Malaysian 370, the Latest and Maybe the Final Word

This morning, the Malaysian Prime Minister gave out the news that sophisticated analysis of satellite data had placed Malaysia 370 in the middle of the Indian Ocean, 900 miles west of Perth, Australia. He claims a high degree of reliability in this analysis that read the pings from the plane, analyzed the timing of the pings and doppler effect as well,  to position the plane far from any course that would have made any sense. He said all 226 passengers and 13 crew members are presumed lost.  The problem I thought existed with this sort of analysis is that the satellite is in position over the equator and the plane was sending pings but that the analysis was not so sophisticated as to be able to read the exact position of the plane. A ping from position A would be read as a possible ping from positions along a circle. But maybe there is some merit here. The circle’s center is a point on the surface, perpendicular to the satellite. As the plane flies away from the center point, the angle increases, as it would in a northern course, or decrease if the plane flew towards the center point then increase as it flew away from that point, like south of the equator. So this does narrow things down a bit.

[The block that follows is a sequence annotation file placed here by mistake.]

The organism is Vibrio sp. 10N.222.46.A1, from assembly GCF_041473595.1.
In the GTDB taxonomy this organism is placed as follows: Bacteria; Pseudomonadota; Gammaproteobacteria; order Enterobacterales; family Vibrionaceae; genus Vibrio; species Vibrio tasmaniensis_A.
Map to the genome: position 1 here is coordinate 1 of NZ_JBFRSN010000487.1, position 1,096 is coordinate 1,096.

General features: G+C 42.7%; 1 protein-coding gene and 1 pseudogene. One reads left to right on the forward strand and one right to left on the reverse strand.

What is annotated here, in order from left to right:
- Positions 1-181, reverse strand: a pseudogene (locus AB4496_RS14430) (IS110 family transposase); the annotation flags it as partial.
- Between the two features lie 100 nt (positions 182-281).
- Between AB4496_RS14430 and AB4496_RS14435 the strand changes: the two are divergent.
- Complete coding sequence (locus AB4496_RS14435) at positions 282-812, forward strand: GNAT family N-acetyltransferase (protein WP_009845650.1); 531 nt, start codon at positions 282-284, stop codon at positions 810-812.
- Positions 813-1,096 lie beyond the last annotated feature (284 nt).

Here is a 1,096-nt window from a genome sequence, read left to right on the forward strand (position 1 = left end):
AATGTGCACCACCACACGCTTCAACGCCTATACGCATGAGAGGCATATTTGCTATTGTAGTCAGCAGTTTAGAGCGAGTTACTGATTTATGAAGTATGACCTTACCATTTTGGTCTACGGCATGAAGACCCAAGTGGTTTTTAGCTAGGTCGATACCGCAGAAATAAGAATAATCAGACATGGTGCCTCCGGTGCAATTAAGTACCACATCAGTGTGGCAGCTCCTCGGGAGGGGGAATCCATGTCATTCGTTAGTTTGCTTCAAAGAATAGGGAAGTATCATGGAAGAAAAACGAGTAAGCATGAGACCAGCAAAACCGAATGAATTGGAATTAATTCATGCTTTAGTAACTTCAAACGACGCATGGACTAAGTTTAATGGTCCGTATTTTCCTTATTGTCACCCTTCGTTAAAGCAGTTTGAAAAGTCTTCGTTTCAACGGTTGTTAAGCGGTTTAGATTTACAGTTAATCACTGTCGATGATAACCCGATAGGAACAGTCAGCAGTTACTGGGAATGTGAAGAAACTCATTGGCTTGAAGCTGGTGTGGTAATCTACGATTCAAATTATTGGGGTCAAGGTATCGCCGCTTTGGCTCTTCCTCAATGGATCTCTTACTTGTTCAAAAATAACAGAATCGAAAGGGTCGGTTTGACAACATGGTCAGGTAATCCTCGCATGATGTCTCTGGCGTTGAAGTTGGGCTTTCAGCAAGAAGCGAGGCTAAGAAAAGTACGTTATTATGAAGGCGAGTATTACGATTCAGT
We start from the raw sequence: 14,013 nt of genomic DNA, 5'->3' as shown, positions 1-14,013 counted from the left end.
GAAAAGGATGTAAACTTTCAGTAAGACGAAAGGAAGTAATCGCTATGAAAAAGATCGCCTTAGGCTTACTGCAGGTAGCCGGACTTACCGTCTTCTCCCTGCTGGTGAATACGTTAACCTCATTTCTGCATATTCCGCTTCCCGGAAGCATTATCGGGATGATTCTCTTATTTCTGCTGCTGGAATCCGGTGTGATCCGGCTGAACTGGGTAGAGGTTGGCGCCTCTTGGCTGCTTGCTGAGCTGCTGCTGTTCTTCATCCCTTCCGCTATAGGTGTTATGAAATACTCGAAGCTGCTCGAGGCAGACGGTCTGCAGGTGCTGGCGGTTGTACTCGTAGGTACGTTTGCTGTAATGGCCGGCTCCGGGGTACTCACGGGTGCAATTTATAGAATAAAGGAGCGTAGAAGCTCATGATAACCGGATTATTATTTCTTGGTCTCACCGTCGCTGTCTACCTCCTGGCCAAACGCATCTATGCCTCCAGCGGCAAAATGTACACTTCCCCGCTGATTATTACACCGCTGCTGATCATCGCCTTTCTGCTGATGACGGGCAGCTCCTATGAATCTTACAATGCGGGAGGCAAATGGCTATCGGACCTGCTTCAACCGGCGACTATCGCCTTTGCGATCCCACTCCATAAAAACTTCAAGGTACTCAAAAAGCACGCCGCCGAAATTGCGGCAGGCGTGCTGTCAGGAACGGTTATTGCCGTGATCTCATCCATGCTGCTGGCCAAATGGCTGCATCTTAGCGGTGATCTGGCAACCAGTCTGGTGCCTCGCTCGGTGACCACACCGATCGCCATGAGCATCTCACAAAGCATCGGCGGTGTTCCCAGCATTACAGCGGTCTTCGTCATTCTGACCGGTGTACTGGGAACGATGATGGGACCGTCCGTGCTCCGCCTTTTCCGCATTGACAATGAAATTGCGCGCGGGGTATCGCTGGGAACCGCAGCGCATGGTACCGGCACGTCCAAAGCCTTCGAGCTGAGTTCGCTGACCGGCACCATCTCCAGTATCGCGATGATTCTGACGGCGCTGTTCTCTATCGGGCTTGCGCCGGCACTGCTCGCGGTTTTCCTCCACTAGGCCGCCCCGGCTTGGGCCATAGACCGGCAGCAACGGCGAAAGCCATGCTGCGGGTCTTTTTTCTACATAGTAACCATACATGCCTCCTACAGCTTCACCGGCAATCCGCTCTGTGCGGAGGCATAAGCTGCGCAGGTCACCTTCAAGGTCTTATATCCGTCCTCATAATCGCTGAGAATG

(I had predicted a controlled course to some Pakistani airfield, or, at least some airfield between Pakistan and North West China.)